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Private labs in a fix as SC says Covid-19 testing should be free

Maitri Porecha New Delhi | Updated on April 09, 2020

Private labs would like the Centre to supply them with testing kits   -  /iStockphoto

Players want Centre to provide clarity

After testing nearly 2,000 samples for Covid-19 over the last 10 days, Thyrocare India discontinued collecting new samples for testing on April 9.

This comes a day after the Supreme Court came out with a directive that all private labs should conduct the tests free of cost.

While giving two weeks for the Centre to respond, the Apex court also said the clause for reimbursing private labs for testing shall be considered in future.

“Thyrocare has stopped testing new samples. We have a backlog of 200 samples which we will test. We cannot go against the SC order for charging; however, we are awaiting government advisory on how reimbursement of basic costs will take place,” Velumani A, founder of Thyrocare, told BusinessLine.

Earlier, the Indian Council of Medical Research (ICMR) had set a cap of ₹4,500 per test that consumers would have to pay if they went with a doctor’s prescription to private labs for testing.

ICMR had also indicated that private labs could conduct testing for free.

Raising funds to meet costs

Neuberg Diagnostics, which tests for Covid-19 in Bengaluru, Chennai, Ahmedabad and Pune, is conducting these tests for free temporarily after the SC order, said GSK Velu, chairman of the lab chain.

“While we were anyway conducting free testing at our Bengaluru lab since the beginning, per ICMR's request, in other centres, we were providing free testing for below poverty line persons. After the SC directive, we are not charging money from anyone as of now, but we may continue like this for one week. We are trying to raise funds from external donors and corporates to meet our basic costs. We have a reserve of ₹5 crore which we are utilising towards free testing and making it accessible to everyone free up to the extent possible,” said Velu.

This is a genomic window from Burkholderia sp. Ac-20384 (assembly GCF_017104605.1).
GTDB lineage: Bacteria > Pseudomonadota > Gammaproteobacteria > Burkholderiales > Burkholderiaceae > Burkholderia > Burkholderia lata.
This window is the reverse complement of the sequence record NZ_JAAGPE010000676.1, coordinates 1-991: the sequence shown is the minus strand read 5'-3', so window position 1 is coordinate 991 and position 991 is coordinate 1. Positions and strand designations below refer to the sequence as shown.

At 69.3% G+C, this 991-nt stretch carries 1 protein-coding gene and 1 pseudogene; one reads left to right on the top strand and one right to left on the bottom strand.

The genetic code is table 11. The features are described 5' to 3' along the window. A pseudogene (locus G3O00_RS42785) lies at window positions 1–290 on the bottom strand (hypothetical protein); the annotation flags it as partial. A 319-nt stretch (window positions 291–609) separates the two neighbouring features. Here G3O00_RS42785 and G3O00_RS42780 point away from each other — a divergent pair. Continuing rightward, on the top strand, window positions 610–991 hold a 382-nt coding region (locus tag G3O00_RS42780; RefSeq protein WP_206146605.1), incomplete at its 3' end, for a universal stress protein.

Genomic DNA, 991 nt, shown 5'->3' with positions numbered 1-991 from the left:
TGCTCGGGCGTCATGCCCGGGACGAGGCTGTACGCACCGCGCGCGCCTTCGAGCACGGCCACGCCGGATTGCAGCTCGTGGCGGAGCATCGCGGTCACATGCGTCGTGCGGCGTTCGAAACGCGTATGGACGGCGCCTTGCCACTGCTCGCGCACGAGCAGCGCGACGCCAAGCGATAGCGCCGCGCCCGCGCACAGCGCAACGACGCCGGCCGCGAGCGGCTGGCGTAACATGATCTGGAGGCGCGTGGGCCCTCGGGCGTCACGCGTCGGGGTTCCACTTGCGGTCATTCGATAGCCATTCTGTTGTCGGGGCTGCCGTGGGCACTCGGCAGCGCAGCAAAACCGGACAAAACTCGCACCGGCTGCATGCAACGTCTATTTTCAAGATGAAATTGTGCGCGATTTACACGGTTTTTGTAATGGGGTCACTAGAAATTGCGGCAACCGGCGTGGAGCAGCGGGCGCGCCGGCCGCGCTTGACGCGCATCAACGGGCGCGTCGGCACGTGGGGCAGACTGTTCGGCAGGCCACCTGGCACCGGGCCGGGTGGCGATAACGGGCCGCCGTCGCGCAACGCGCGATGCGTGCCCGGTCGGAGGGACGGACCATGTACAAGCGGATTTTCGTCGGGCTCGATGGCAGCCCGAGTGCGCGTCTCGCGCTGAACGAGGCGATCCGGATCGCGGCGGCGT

K Sujatha Rao, former secretary, Ministry of Health, said while from a public health perspective, the SC decision to make testing free for all was welcome, the Centre has to chart out the nitty gritty of how this will actually work.

“Private labs can do a certain amount of tests for free, but they too have to pay for lab technicians, consumables, and so on. The Centre should identify how much it costs to conduct these tests and ask labs to run it on no-profit basis,” said Rao.

“Instead of seeking a reply from the Centre after two weeks, the SC should have immediately clarified the way forward,” said Rohit Jain, Founder Secretary of Practicing Pathologists Society.

Private labs like Neuberg and Thyrocare are open to doing tests at lower costs, provided the Centre supplies them with Real Time Polymerase Chain Reaction testing kits, they have said.

“If the Centre provides us with testing kits, we can even consider reduction in prices, or doing it for free. Our non-Covid-19 business of lab testing is also affected as very few patients are turning up for chronic disease testing,” said Velu.

Even as the prices were capped at ₹4,500 per sample, Thyrocare was charging ₹3,500 and Velumani said the company was looking at lowering the prices to ₹2,500.

Published on April 09, 2020

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